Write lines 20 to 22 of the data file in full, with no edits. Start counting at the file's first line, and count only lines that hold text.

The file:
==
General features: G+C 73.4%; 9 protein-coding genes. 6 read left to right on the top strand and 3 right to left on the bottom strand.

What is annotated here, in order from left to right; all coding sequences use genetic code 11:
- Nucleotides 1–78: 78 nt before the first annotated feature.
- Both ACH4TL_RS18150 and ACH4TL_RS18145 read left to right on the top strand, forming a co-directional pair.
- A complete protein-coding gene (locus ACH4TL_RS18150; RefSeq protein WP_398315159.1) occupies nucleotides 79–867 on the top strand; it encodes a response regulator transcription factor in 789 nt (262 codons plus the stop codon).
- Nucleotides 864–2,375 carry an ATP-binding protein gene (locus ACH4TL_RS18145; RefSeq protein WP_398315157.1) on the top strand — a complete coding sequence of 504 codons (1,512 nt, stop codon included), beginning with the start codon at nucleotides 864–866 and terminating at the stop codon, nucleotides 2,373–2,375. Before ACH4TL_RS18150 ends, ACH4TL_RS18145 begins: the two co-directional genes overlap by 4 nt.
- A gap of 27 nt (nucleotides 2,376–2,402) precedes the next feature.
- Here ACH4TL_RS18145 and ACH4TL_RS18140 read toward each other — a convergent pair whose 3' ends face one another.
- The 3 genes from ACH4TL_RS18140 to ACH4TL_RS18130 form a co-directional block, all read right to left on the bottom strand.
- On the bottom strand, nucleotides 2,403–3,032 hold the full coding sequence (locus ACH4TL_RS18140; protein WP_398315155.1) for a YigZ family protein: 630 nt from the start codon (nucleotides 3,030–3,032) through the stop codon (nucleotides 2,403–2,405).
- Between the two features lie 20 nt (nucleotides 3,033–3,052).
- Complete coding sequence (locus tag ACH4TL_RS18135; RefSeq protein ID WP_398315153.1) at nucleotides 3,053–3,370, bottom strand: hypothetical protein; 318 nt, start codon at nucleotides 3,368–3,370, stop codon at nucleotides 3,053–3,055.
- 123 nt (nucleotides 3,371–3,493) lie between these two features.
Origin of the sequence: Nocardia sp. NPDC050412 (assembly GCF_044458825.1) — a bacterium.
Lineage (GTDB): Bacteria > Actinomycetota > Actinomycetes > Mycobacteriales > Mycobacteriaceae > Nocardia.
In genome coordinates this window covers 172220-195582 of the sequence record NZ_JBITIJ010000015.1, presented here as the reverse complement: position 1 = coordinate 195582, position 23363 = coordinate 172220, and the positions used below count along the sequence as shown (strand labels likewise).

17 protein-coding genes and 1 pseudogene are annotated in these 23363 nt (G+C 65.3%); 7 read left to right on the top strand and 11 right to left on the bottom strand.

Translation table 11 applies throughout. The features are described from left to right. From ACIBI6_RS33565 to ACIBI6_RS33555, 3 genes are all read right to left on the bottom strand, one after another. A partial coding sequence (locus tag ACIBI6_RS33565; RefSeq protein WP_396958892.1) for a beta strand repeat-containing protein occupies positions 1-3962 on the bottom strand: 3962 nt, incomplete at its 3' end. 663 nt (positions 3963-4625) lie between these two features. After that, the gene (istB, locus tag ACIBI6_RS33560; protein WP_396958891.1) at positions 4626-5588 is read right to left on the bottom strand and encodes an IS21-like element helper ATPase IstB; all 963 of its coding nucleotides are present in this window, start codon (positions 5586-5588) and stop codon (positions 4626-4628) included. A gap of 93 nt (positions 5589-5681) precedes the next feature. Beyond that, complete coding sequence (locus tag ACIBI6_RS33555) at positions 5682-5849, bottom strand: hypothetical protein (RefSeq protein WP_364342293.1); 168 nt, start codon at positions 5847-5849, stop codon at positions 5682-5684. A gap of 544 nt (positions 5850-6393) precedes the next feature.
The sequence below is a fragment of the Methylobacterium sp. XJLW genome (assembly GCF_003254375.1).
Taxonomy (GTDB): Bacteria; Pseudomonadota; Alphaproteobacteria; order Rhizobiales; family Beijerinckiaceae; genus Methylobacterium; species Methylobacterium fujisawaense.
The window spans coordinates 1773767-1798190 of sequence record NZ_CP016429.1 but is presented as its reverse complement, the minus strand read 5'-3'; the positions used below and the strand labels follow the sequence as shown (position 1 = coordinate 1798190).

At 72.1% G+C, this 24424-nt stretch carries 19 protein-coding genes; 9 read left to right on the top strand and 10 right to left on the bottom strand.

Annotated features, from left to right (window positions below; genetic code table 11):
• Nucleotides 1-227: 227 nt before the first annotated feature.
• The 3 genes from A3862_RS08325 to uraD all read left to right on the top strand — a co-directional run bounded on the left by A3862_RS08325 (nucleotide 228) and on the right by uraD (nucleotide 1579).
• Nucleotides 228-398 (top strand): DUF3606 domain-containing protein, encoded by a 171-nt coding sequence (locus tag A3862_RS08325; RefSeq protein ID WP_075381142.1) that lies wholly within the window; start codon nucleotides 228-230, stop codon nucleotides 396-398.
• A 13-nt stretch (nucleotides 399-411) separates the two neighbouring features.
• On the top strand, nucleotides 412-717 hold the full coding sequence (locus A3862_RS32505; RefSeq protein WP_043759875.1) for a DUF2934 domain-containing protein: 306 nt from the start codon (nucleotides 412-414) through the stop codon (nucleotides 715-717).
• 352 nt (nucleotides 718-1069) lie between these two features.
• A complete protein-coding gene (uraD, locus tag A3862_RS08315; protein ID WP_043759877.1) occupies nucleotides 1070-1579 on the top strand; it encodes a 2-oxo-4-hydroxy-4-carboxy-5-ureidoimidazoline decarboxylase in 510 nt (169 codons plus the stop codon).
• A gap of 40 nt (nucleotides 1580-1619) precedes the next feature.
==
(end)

Taxonomy (GTDB): Bacteria; Pseudomonadota; Alphaproteobacteria; order Rhizobiales; family Beijerinckiaceae; genus Methylobacterium; species Methylobacterium fujisawaense.
The window spans coordinates 1773767-1798190 of sequence record NZ_CP016429.1 but is presented as its reverse complement, the minus strand read 5'-3'; the positions used below and the strand labels follow the sequence as shown (position 1 = coordinate 1798190).

At 72.1% G+C, this 24424-nt stretch carries 19 protein-coding genes; 9 read left to right on the top strand and 10 right to left on the bottom strand.